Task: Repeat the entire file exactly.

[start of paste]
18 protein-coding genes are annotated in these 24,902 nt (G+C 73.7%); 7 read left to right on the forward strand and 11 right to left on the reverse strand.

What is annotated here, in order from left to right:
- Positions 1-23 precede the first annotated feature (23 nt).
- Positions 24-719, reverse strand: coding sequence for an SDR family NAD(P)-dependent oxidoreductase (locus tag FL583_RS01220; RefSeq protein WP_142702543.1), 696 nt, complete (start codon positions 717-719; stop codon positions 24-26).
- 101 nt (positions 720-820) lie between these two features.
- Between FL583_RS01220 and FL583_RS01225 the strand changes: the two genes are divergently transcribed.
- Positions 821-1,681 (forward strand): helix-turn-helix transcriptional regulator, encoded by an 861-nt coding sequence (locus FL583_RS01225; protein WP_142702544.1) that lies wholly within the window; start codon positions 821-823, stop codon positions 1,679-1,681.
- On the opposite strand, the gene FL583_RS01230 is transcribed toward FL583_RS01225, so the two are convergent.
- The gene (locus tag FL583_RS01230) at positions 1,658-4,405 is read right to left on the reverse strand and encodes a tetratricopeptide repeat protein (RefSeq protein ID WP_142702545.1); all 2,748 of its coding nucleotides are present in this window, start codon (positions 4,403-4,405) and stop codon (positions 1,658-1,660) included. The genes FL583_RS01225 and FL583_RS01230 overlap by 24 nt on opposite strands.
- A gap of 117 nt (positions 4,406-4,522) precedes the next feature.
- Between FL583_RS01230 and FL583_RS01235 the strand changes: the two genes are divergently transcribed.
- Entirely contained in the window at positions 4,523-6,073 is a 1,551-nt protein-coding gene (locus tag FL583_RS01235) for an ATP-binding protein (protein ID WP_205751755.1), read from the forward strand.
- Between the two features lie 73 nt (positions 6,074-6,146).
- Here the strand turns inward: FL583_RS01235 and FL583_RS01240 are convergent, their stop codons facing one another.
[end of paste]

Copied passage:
18 protein-coding genes are annotated in these 24,902 nt (G+C 73.7%); 7 read left to right on the forward strand and 11 right to left on the reverse strand.

What is annotated here, in order from left to right:
- Positions 1-23 precede the first annotated feature (23 nt).
- Positions 24-719, reverse strand: coding sequence for an SDR family NAD(P)-dependent oxidoreductase (locus tag FL583_RS01220; RefSeq protein WP_142702543.1), 696 nt, complete (start codon positions 717-719; stop codon positions 24-26).
- 101 nt (positions 720-820) lie between these two features.
- Between FL583_RS01220 and FL583_RS01225 the strand changes: the two genes are divergently transcribed.
- Positions 821-1,681 (forward strand): helix-turn-helix transcriptional regulator, encoded by an 861-nt coding sequence (locus FL583_RS01225; protein WP_142702544.1) that lies wholly within the window; start codon positions 821-823, stop codon positions 1,679-1,681.
- On the opposite strand, the gene FL583_RS01230 is transcribed toward FL583_RS01225, so the two are convergent.
- The gene (locus tag FL583_RS01230) at positions 1,658-4,405 is read right to left on the reverse strand and encodes a tetratricopeptide repeat protein (RefSeq protein ID WP_142702545.1); all 2,748 of its coding nucleotides are present in this window, start codon (positions 4,403-4,405) and stop codon (positions 1,658-1,660) included. The genes FL583_RS01225 and FL583_RS01230 overlap by 24 nt on opposite strands.
- A gap of 117 nt (positions 4,406-4,522) precedes the next feature.
- Between FL583_RS01230 and FL583_RS01235 the strand changes: the two genes are divergently transcribed.
- Entirely contained in the window at positions 4,523-6,073 is a 1,551-nt protein-coding gene (locus tag FL583_RS01235) for an ATP-binding protein (protein ID WP_205751755.1), read from the forward strand.
- Between the two features lie 73 nt (positions 6,074-6,146).
- Here the strand turns inward: FL583_RS01235 and FL583_RS01240 are convergent, their stop codons facing one another.